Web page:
Unprecedented Green In Colorado

Normally by mid-July, everything around Fort Collins is brown and dead.  This year, we still have spring green.

IMAG0714[1]ScreenHunter_9932 Jul. 15 09.11

And we have lots more rain in the forecast through the end of the month.

ScreenHunter_9933 Jul. 15 09.1210-Day Precipitation Outlook for the Conterminous U.S.

Ever since President Obama began pimping heat, drought and fire in Colorado in 2012, we have been cool and wet.

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14 Responses to Unprecedented Green In Colorado

  1. menicholas says:

    Alarmists seem to have a unique talent for being completely wrong every single time.
    Defying the law of averages by not even being correct as often as blind and drunken monkey throwing darts at a board, they may hold the key to accurate forecasting, by just looking at the exact opposite if every statement they make.

    • Bob Weber says:

      The warmists live in “Oppositeville” – in opposition to reality!

      • Dave1billion says:

        Maybe O should start talking about how bad the economy is going to be in the coming quarters and that the geopolitical situations in the Middle East, the South China Sea, and in Russia and it’s form satellite nations will get much worse in the coming years.

  2. gator69 says:

    Gaia hates leftists.

  3. Jim Steele says:

    I am in California’s northern Sierra Nevada and it has been very green and one of the best wildflower displays I have seen in decades. No sign of trees browning.It appears that there is a reversion back to the 50s and 60s weather patterns when more summer storms associated with the monsoons bringing moisture from the Gulf which had for the past 20years stayed mostly on the eastside of the crest, are now extending westward bring shower. Very little sign of drought here. In fact it rained fish and shrimp at our field station on July 8th coinciding with a Lake Tahoe water spout.

  4. Tom Moran says:

    ….”O began pimping heat, drought and fire….” Classic. It’s slmost like there should be a blog award for use of a well placed word. Sort of like scrabble, only much more hilarious.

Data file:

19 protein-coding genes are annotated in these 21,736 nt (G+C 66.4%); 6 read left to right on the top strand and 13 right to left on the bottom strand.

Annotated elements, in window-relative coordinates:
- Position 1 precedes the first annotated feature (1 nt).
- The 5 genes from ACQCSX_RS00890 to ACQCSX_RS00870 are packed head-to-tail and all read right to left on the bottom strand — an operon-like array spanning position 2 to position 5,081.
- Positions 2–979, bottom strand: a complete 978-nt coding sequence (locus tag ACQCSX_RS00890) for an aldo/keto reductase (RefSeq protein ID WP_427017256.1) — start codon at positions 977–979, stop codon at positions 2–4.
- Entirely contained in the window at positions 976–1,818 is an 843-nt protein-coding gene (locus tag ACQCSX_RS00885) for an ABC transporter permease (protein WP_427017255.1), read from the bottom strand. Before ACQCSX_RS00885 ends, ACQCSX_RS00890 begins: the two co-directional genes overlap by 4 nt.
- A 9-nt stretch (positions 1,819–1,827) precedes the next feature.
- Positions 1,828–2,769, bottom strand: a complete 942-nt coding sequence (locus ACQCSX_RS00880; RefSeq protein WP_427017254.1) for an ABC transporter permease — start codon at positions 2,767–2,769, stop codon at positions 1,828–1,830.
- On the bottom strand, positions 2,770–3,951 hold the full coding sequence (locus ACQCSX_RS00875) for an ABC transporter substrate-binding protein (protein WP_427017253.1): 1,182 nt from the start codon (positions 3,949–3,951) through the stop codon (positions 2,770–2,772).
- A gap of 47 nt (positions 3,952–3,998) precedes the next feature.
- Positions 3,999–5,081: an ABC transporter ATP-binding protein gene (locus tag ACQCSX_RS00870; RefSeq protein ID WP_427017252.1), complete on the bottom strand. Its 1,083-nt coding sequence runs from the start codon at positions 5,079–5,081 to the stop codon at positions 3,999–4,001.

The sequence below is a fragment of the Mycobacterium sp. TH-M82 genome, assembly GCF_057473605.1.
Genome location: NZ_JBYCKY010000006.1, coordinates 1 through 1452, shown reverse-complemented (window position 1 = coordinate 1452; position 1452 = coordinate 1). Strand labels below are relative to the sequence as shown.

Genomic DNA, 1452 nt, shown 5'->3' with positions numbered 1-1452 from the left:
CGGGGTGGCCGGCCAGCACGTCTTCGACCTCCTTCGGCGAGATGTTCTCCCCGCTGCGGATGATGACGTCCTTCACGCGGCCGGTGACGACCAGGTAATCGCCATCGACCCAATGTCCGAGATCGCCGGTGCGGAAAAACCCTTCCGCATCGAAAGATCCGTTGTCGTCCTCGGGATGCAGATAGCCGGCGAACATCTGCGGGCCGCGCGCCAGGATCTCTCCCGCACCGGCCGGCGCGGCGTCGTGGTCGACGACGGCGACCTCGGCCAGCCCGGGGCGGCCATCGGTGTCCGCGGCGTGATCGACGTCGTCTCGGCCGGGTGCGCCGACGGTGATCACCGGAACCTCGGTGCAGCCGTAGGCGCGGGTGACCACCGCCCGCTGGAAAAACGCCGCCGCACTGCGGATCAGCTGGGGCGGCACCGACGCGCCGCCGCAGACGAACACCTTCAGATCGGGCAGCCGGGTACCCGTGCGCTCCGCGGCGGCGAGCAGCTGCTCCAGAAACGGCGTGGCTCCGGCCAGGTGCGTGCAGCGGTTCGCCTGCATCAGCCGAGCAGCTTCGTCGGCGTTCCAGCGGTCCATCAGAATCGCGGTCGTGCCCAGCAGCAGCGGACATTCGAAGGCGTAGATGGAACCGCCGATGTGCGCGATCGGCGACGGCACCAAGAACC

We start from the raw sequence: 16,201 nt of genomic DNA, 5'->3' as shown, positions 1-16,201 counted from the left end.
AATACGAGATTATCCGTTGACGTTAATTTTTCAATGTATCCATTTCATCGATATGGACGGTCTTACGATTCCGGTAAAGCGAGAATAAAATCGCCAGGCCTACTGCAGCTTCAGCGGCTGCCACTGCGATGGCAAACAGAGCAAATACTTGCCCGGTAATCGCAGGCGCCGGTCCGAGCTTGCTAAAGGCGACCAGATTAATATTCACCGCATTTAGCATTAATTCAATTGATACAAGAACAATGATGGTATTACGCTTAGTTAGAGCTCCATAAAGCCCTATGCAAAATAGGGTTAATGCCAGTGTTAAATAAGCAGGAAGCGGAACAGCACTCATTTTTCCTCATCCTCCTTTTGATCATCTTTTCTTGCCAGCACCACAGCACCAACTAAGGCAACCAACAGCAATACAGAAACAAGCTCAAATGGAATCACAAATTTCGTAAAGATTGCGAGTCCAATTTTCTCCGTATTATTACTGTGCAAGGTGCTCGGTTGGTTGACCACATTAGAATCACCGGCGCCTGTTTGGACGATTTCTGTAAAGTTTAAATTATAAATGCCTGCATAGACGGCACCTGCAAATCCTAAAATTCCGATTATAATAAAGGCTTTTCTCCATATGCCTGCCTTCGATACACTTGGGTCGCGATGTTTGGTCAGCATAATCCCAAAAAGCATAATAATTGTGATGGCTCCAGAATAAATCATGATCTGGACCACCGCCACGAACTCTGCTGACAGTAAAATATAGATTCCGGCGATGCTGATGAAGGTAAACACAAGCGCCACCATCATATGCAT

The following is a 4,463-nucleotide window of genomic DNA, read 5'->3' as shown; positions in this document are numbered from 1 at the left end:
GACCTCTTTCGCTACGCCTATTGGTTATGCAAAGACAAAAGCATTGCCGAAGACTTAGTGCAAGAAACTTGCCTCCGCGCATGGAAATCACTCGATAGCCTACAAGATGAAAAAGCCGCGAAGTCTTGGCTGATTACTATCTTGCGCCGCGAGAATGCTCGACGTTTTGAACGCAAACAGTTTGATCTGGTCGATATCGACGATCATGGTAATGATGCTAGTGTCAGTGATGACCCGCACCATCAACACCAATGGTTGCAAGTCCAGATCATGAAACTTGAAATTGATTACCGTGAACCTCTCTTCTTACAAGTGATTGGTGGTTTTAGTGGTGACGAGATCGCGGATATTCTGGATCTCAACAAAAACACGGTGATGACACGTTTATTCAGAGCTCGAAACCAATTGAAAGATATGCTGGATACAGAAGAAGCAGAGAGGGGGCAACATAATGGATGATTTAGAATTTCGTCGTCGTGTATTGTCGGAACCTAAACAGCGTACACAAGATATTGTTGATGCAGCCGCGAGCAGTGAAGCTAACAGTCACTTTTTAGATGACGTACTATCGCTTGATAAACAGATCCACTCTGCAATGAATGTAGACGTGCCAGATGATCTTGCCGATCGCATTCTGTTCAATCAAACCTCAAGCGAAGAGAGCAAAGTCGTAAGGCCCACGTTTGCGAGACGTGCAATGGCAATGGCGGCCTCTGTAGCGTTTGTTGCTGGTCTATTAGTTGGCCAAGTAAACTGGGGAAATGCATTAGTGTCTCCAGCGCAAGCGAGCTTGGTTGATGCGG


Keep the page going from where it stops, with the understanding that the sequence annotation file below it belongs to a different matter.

5. rah says:

    Almost 40% of the corn crop in Indiana is down the tubes from too much rain already. About the same for soybeans. If it’s the same in other states in the corn belt expect your grocery prices to take a jump in about 6 to 8 months. Earlier this week I drove to Dexter, MO via I-57 going over the river west of Cairo, IL. Old Man River is up likes it’s spring time. I have seen it higher before, but never in the middle of the summer!

    Because of a fire they had Hwy 60 closed when I was coming back from Dexter and was detoured through Sikeston, MO onto Business 60 and drove right by the world famous Lambert’s Cafe. Plenty of parking there and it was dinner time and I really wanted to stop. But the load I had was going to be 1 hour late already so I just could not take the time. I really wanted to stop at the “home of the throwed roll”.

  6. darrylb says:

    CO2 is a trace gas, For plants the more the better.
    I believe we would all agree that the CO2 atmospheric concentrations has changed in the last century and a half from
    about 280 ppm to about 400 ppm as measured at Mauna Loa.
    I would love to see the following experiment done, and would do it myself if I had the
    things necessary to do it.

    Have two large greenhouses, with various types of plants including various crops.

    In one, have an enclosed atmosphere just as ours is right now. with CO2 at 400 ppm

    The other enclosed greenhouse would have the same conditions but with a CO2
    concentration of 280 ppm

    It might prove CO2 is really an elixir of life!!!

    • AndyG55 says:

      Gees Darryl, I reckon that might have been done a few times already, with all sort of plants.

      http://www.co2science.org/data/plant_growth/plantgrowth.php

      They should also try with say 200 ppm CO2, see just how little growth they get with C3 plants. (if the plants live long enough.)

    • gator69 says:

      I performed this same experiment decades ago using soybean plants with varying concentrations of CO2, and the results were always the same. The higher the CO2 level, the larger and faster the plants grew.

      Imagine what our forests and fields could look like.

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